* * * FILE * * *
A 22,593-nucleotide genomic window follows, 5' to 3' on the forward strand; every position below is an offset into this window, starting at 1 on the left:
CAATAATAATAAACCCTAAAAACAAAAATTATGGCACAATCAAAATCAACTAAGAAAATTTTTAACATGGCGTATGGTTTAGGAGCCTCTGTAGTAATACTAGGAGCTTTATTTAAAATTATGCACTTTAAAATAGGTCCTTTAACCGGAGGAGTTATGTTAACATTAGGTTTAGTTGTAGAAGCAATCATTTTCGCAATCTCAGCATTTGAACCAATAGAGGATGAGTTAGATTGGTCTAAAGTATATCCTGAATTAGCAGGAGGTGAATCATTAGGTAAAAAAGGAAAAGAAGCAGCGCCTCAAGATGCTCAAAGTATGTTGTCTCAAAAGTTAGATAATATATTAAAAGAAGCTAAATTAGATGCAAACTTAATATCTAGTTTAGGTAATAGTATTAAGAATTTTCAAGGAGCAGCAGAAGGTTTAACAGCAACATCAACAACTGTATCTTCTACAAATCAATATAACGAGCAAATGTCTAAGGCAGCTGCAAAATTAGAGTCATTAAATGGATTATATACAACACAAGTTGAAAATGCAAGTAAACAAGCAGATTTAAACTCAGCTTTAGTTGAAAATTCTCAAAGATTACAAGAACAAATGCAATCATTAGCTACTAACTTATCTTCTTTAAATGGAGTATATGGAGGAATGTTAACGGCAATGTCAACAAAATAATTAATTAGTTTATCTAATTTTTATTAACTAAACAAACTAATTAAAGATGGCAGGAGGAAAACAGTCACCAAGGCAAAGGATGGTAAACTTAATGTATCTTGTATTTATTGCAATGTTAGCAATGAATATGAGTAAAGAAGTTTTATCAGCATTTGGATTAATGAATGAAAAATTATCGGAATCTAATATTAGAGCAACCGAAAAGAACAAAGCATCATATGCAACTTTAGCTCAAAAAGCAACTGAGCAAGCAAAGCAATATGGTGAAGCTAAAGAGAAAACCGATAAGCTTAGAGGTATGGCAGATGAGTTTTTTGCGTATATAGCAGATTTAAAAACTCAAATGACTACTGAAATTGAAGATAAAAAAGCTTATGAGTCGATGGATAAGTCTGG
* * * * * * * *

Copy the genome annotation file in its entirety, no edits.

A 22,593-nucleotide genomic window follows, 5' to 3' on the forward strand; every position below is an offset into this window, starting at 1 on the left:
CAATAATAATAAACCCTAAAAACAAAAATTATGGCACAATCAAAATCAACTAAGAAAATTTTTAACATGGCGTATGGTTTAGGAGCCTCTGTAGTAATACTAGGAGCTTTATTTAAAATTATGCACTTTAAAATAGGTCCTTTAACCGGAGGAGTTATGTTAACATTAGGTTTAGTTGTAGAAGCAATCATTTTCGCAATCTCAGCATTTGAACCAATAGAGGATGAGTTAGATTGGTCTAAAGTATATCCTGAATTAGCAGGAGGTGAATCATTAGGTAAAAAAGGAAAAGAAGCAGCGCCTCAAGATGCTCAAAGTATGTTGTCTCAAAAGTTAGATAATATATTAAAAGAAGCTAAATTAGATGCAAACTTAATATCTAGTTTAGGTAATAGTATTAAGAATTTTCAAGGAGCAGCAGAAGGTTTAACAGCAACATCAACAACTGTATCTTCTACAAATCAATATAACGAGCAAATGTCTAAGGCAGCTGCAAAATTAGAGTCATTAAATGGATTATATACAACACAAGTTGAAAATGCAAGTAAACAAGCAGATTTAAACTCAGCTTTAGTTGAAAATTCTCAAAGATTACAAGAACAAATGCAATCATTAGCTACTAACTTATCTTCTTTAAATGGAGTATATGGAGGAATGTTAACGGCAATGTCAACAAAATAATTAATTAGTTTATCTAATTTTTATTAACTAAACAAACTAATTAAAGATGGCAGGAGGAAAACAGTCACCAAGGCAAAGGATGGTAAACTTAATGTATCTTGTATTTATTGCAATGTTAGCAATGAATATGAGTAAAGAAGTTTTATCAGCATTTGGATTAATGAATGAAAAATTATCGGAATCTAATATTAGAGCAACCGAAAAGAACAAAGCATCATATGCAACTTTAGCTCAAAAAGCAACTGAGCAAGCAAAGCAATATGGTGAAGCTAAAGAGAAAACCGATAAGCTTAGAGGTATGGCAGATGAGTTTTTTGCGTATATAGCAGATTTAAAAACTCAAATGACTACTGAAATTGAAGATAAAAAAGCTTATGAGTCGATGGATAAGTCTGG